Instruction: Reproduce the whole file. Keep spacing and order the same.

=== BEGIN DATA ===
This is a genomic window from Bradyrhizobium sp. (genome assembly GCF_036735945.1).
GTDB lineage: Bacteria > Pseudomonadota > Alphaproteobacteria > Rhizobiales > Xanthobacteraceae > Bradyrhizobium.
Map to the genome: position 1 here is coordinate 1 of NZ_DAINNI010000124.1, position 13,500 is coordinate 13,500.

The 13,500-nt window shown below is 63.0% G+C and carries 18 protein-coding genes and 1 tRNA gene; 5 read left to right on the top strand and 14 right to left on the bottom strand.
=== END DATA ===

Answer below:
This is a genomic window from Bradyrhizobium sp. (genome assembly GCF_036735945.1).
GTDB lineage: Bacteria > Pseudomonadota > Alphaproteobacteria > Rhizobiales > Xanthobacteraceae > Bradyrhizobium.
Map to the genome: position 1 here is coordinate 1 of NZ_DAINNI010000124.1, position 13,500 is coordinate 13,500.

The 13,500-nt window shown below is 63.0% G+C and carries 18 protein-coding genes and 1 tRNA gene; 5 read left to right on the top strand and 14 right to left on the bottom strand.